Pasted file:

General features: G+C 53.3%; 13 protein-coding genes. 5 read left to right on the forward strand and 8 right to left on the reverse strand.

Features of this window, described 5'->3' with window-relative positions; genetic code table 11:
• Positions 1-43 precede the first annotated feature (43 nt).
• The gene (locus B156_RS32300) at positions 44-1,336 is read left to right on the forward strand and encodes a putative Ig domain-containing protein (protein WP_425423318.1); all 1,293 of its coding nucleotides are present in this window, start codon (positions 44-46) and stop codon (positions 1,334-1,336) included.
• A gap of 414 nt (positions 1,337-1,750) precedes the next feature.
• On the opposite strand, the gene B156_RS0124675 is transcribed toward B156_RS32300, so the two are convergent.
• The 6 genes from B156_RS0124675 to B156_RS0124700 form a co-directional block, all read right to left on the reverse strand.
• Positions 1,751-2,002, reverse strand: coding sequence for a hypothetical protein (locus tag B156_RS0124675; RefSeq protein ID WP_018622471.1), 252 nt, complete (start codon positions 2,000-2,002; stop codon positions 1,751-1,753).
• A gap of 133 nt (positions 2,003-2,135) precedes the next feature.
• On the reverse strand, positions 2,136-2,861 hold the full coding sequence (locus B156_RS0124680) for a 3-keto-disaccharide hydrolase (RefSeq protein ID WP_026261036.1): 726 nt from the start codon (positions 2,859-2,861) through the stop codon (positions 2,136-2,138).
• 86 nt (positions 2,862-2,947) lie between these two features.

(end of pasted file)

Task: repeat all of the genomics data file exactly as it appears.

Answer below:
General features: G+C 53.3%; 13 protein-coding genes. 5 read left to right on the forward strand and 8 right to left on the reverse strand.

Features of this window, described 5'->3' with window-relative positions; genetic code table 11:
• Positions 1-43 precede the first annotated feature (43 nt).
• The gene (locus B156_RS32300) at positions 44-1,336 is read left to right on the forward strand and encodes a putative Ig domain-containing protein (protein WP_425423318.1); all 1,293 of its coding nucleotides are present in this window, start codon (positions 44-46) and stop codon (positions 1,334-1,336) included.
• A gap of 414 nt (positions 1,337-1,750) precedes the next feature.
• On the opposite strand, the gene B156_RS0124675 is transcribed toward B156_RS32300, so the two are convergent.
• The 6 genes from B156_RS0124675 to B156_RS0124700 form a co-directional block, all read right to left on the reverse strand.
• Positions 1,751-2,002, reverse strand: coding sequence for a hypothetical protein (locus tag B156_RS0124675; RefSeq protein ID WP_018622471.1), 252 nt, complete (start codon positions 2,000-2,002; stop codon positions 1,751-1,753).
• A gap of 133 nt (positions 2,003-2,135) precedes the next feature.
• On the reverse strand, positions 2,136-2,861 hold the full coding sequence (locus B156_RS0124680) for a 3-keto-disaccharide hydrolase (RefSeq protein ID WP_026261036.1): 726 nt from the start codon (positions 2,859-2,861) through the stop codon (positions 2,136-2,138).
• 86 nt (positions 2,862-2,947) lie between these two features.